If you are working out the ATI of a person for the whole year, you can get the amounts for worksheet 1 from the person's tax return. Table 1 shows you where the relevant amounts are on the tax return.

    Table 1

    Working out ATI

    For worksheet 1:

    The amount comes from:

    (a)

    TAXABLE INCOME OR LOSS on page 4 of the tax return

    (b)

    T item IT2 on page 8 of the tax return

    (c)

    H item D12 on page 15 of the supplementary section of the tax return

    (d)

    U item IT3 on page 8 of the tax return

    (e)

    V item IT4 on page 8 of the tax return

    (f)

    X item IT5 on page 8 of the tax return

    (g)

    Y item IT6 on page 8 of the tax return

    (h)

    W item IT1 on page 8 of the tax return, multiplied by 0.535 and rounded down to the nearest dollar

    (j)

    Z item IT7 on page 8 of the tax return.

    If you are working out a dependant's ATI for part of the year, you cannot use the figures from their tax return. Instead, you must work out the amounts for the relevant period and complete the worksheet using these figures. The instructions at each offset question will tell you what to do.

    If you are completing a tax return for a deceased person, or your spouse died during the year and you need to know their ATI for the whole of 2013-14, their ATI is the amount at (k) below:

    • divided by the number of days the person was alive in 2013-14, and
    • multiplied by 365.

    This is the deceased person's ATI for the whole of 2013-14.

    Worksheet 1

    Working out a person's ATI for the relevant period

     

    You

    Dependant
    1

    Dependant
    2

    Dependant
    3

    The period for which you need to work out the person's ATI

    from:

    1/7/2013

     

     

     

    to:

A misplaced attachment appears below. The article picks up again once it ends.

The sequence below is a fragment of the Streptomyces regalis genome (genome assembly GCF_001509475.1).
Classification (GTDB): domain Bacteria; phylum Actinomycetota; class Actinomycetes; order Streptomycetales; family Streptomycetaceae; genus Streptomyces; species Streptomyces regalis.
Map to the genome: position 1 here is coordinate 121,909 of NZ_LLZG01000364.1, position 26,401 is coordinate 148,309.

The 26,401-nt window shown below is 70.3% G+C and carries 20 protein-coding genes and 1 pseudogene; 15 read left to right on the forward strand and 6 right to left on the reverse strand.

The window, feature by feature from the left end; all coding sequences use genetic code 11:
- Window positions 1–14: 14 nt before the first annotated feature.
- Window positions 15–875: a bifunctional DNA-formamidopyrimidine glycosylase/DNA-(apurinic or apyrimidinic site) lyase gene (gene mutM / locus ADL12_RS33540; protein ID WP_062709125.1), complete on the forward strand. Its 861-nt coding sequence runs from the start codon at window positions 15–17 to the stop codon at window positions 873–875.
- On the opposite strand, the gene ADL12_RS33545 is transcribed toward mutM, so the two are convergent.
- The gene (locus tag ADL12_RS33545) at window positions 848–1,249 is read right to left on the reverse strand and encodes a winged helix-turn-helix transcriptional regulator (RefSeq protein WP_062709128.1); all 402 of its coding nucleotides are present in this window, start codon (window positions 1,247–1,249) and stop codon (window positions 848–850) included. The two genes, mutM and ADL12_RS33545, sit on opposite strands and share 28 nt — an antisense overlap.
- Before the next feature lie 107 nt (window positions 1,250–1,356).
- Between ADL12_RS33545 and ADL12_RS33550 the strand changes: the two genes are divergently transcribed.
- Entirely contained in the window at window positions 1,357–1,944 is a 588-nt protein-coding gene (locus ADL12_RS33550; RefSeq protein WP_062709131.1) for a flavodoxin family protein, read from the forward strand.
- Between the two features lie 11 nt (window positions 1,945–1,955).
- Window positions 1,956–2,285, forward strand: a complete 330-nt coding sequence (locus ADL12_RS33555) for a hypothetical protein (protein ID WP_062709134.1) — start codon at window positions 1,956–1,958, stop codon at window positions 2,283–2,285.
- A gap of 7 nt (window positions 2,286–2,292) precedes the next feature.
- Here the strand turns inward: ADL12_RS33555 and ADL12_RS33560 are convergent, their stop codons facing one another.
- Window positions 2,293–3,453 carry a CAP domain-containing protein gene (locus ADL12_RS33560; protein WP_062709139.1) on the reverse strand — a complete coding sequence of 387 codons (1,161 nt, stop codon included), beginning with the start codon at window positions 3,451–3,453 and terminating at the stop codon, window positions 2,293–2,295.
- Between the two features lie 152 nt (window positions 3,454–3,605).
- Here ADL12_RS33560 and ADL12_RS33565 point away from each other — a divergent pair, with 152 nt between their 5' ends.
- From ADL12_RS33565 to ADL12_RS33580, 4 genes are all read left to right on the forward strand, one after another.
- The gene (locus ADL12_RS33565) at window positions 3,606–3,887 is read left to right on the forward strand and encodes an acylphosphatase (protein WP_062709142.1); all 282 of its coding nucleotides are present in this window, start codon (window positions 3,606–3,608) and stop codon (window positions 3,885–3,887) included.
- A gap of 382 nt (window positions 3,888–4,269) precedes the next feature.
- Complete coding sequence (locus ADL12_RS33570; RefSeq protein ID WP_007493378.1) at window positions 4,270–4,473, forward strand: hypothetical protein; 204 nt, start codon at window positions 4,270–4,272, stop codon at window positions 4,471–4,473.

30/6/2014

     

     

     

    The person's taxable income for the period. If taxable income is a loss, write 0 at (a).

    (a)

    $

    $

    $

    $

    The person's reportable employer superannuation contributions for the period

    (b)

    $

    $

    $

    $

    The person's deductible personal superannuation contributions for the period

    (c)

    $

    $

    $

    $

    The person's tax-free government pensions or benefits for the period

    (d)

    $

    $

    $

    $

    The person's target foreign income for the period

    (e)

    $

    $

    $

    $

    The person's net financial investment loss for the period

    (f)

    $

    $

    $

    $

    The person's net rental property loss for the period

    (g)

    $

    $

    $

    $

    The person's adjusted fringe benefits for the period

    (h)

    $

    $

    $

    $

    Add all the amounts from (a) to (h).

    (i)

    $

    $

    $

    $

    Child maintenance the person provided to a third party for the period

    (j)

    $

    $

    $

    $

    Take (j) away from (i). This is the person's ATI for the period.

    (k)

    $

    $

    $

    $

     

      Last modified: 05 Jun 2014QC 40162